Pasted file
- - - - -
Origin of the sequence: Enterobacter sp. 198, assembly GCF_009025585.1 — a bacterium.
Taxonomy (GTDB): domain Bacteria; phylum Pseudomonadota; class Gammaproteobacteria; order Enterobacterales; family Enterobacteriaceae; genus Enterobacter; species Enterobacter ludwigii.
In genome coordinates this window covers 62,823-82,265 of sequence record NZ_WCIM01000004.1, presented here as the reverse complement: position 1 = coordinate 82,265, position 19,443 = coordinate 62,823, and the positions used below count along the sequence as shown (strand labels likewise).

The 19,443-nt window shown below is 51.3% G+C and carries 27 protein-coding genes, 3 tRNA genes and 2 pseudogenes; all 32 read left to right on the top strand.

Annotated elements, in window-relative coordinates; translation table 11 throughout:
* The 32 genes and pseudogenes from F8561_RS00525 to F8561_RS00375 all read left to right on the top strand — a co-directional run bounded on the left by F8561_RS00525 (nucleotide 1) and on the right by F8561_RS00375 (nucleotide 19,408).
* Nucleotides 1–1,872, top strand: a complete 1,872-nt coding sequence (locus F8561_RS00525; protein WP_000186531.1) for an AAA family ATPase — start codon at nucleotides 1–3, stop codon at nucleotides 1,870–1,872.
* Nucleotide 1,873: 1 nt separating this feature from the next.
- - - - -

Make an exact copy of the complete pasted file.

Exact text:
Origin of the sequence: Enterobacter sp. 198, assembly GCF_009025585.1 — a bacterium.
Taxonomy (GTDB): domain Bacteria; phylum Pseudomonadota; class Gammaproteobacteria; order Enterobacterales; family Enterobacteriaceae; genus Enterobacter; species Enterobacter ludwigii.
In genome coordinates this window covers 62,823-82,265 of sequence record NZ_WCIM01000004.1, presented here as the reverse complement: position 1 = coordinate 82,265, position 19,443 = coordinate 62,823, and the positions used below count along the sequence as shown (strand labels likewise).

The 19,443-nt window shown below is 51.3% G+C and carries 27 protein-coding genes, 3 tRNA genes and 2 pseudogenes; all 32 read left to right on the top strand.

Annotated elements, in window-relative coordinates; translation table 11 throughout:
* The 32 genes and pseudogenes from F8561_RS00525 to F8561_RS00375 all read left to right on the top strand — a co-directional run bounded on the left by F8561_RS00525 (nucleotide 1) and on the right by F8561_RS00375 (nucleotide 19,408).
* Nucleotides 1–1,872, top strand: a complete 1,872-nt coding sequence (locus F8561_RS00525; protein WP_000186531.1) for an AAA family ATPase — start codon at nucleotides 1–3, stop codon at nucleotides 1,870–1,872.
* Nucleotide 1,873: 1 nt separating this feature from the next.